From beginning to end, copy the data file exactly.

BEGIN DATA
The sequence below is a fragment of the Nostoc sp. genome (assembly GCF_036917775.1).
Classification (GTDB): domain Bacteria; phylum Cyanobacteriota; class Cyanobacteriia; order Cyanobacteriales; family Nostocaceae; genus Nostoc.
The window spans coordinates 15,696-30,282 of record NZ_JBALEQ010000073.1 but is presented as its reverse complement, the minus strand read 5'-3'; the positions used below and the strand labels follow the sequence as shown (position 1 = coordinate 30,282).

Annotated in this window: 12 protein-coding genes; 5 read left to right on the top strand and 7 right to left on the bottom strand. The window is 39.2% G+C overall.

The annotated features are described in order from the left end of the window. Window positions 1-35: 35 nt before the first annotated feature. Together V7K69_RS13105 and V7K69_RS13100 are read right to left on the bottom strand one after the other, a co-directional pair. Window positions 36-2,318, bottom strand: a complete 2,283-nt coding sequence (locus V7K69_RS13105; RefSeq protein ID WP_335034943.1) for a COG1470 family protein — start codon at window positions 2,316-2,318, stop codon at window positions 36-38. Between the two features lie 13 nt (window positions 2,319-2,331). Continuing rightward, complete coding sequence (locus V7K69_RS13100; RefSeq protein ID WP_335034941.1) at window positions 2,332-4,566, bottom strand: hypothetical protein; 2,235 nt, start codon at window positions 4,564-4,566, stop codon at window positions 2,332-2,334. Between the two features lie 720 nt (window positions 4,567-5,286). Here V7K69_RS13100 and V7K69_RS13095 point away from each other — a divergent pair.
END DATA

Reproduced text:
The sequence below is a fragment of the Nostoc sp. genome (assembly GCF_036917775.1).
Classification (GTDB): domain Bacteria; phylum Cyanobacteriota; class Cyanobacteriia; order Cyanobacteriales; family Nostocaceae; genus Nostoc.
The window spans coordinates 15,696-30,282 of record NZ_JBALEQ010000073.1 but is presented as its reverse complement, the minus strand read 5'-3'; the positions used below and the strand labels follow the sequence as shown (position 1 = coordinate 30,282).

Annotated in this window: 12 protein-coding genes; 5 read left to right on the top strand and 7 right to left on the bottom strand. The window is 39.2% G+C overall.

The annotated features are described in order from the left end of the window. Window positions 1-35: 35 nt before the first annotated feature. Together V7K69_RS13105 and V7K69_RS13100 are read right to left on the bottom strand one after the other, a co-directional pair. Window positions 36-2,318, bottom strand: a complete 2,283-nt coding sequence (locus V7K69_RS13105; RefSeq protein ID WP_335034943.1) for a COG1470 family protein — start codon at window positions 2,316-2,318, stop codon at window positions 36-38. Between the two features lie 13 nt (window positions 2,319-2,331). Continuing rightward, complete coding sequence (locus V7K69_RS13100; RefSeq protein ID WP_335034941.1) at window positions 2,332-4,566, bottom strand: hypothetical protein; 2,235 nt, start codon at window positions 4,564-4,566, stop codon at window positions 2,332-2,334. Between the two features lie 720 nt (window positions 4,567-5,286). Here V7K69_RS13100 and V7K69_RS13095 point away from each other — a divergent pair.